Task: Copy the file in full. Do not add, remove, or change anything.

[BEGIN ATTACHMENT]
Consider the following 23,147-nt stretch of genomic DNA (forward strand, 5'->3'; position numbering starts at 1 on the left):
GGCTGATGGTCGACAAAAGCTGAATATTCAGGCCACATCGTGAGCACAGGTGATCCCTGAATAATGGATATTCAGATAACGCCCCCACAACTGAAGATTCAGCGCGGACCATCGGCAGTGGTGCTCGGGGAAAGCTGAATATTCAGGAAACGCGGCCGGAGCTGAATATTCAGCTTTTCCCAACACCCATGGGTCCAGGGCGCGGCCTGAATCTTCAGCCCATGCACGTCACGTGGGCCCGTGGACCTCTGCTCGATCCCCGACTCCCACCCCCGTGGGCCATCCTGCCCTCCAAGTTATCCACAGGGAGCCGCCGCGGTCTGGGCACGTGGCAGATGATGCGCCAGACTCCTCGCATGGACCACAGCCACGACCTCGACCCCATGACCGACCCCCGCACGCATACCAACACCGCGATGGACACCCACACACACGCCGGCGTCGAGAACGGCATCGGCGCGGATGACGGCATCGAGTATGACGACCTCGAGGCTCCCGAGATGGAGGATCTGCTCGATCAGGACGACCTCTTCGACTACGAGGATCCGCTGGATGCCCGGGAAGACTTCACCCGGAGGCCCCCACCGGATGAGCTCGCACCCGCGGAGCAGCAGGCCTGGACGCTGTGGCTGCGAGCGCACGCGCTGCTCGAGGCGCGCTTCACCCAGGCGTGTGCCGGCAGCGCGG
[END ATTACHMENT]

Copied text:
Consider the following 23,147-nt stretch of genomic DNA (forward strand, 5'->3'; position numbering starts at 1 on the left):
GGCTGATGGTCGACAAAAGCTGAATATTCAGGCCACATCGTGAGCACAGGTGATCCCTGAATAATGGATATTCAGATAACGCCCCCACAACTGAAGATTCAGCGCGGACCATCGGCAGTGGTGCTCGGGGAAAGCTGAATATTCAGGAAACGCGGCCGGAGCTGAATATTCAGCTTTTCCCAACACCCATGGGTCCAGGGCGCGGCCTGAATCTTCAGCCCATGCACGTCACGTGGGCCCGTGGACCTCTGCTCGATCCCCGACTCCCACCCCCGTGGGCCATCCTGCCCTCCAAGTTATCCACAGGGAGCCGCCGCGGTCTGGGCACGTGGCAGATGATGCGCCAGACTCCTCGCATGGACCACAGCCACGACCTCGACCCCATGACCGACCCCCGCACGCATACCAACACCGCGATGGACACCCACACACACGCCGGCGTCGAGAACGGCATCGGCGCGGATGACGGCATCGAGTATGACGACCTCGAGGCTCCCGAGATGGAGGATCTGCTCGATCAGGACGACCTCTTCGACTACGAGGATCCGCTGGATGCCCGGGAAGACTTCACCCGGAGGCCCCCACCGGATGAGCTCGCACCCGCGGAGCAGCAGGCCTGGACGCTGTGGCTGCGAGCGCACGCGCTGCTCGAGGCGCGCTTCACCCAGGCGTGTGCCGGCAGCGCGG